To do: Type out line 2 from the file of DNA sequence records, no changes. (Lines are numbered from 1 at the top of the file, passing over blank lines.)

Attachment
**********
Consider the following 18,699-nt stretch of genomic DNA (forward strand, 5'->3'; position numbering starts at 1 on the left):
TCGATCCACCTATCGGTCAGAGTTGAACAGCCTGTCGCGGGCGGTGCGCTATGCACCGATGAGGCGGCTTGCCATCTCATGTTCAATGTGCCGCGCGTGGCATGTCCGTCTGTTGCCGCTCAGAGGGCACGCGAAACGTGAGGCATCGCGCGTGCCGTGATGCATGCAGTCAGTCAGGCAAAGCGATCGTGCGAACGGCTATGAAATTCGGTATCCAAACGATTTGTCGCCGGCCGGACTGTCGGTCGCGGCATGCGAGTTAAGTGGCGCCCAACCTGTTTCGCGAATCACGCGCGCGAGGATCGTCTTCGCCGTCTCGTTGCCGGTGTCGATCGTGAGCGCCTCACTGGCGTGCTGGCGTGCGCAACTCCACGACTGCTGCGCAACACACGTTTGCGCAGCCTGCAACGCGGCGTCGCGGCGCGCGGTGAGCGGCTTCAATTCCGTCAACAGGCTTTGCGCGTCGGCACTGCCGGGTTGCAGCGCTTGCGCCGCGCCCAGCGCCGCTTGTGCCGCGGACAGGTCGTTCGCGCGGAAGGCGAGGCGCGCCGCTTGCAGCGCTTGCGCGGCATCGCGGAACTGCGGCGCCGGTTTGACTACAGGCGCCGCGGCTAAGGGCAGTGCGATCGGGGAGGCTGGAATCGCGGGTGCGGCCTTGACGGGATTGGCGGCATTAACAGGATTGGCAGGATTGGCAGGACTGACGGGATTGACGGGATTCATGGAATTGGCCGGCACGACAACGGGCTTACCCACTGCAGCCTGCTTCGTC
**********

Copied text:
TCGATCCACCTATCGGTCAGAGTTGAACAGCCTGTCGCGGGCGGTGCGCTATGCACCGATGAGGCGGCTTGCCATCTCATGTTCAATGTGCCGCGCGTGGCATGTCCGTCTGTTGCCGCTCAGAGGGCACGCGAAACGTGAGGCATCGCGCGTGCCGTGATGCATGCAGTCAGTCAGGCAAAGCGATCGTGCGAACGGCTATGAAATTCGGTATCCAAACGATTTGTCGCCGGCCGGACTGTCGGTCGCGGCATGCGAGTTAAGTGGCGCCCAACCTGTTTCGCGAATCACGCGCGCGAGGATCGTCTTCGCCGTCTCGTTGCCGGTGTCGATCGTGAGCGCCTCACTGGCGTGCTGGCGTGCGCAACTCCACGACTGCTGCGCAACACACGTTTGCGCAGCCTGCAACGCGGCGTCGCGGCGCGCGGTGAGCGGCTTCAATTCCGTCAACAGGCTTTGCGCGTCGGCACTGCCGGGTTGCAGCGCTTGCGCCGCGCCCAGCGCCGCTTGTGCCGCGGACAGGTCGTTCGCGCGGAAGGCGAGGCGCGCCGCTTGCAGCGCTTGCGCGGCATCGCGGAACTGCGGCGCCGGTTTGACTACAGGCGCCGCGGCTAAGGGCAGTGCGATCGGGGAGGCTGGAATCGCGGGTGCGGCCTTGACGGGATTGGCGGCATTAACAGGATTGGCAGGATTGGCAGGACTGACGGGATTGACGGGATTCATGGAATTGGCCGGCACGACAACGGGCTTACCCACTGCAGCCTGCTTCGTC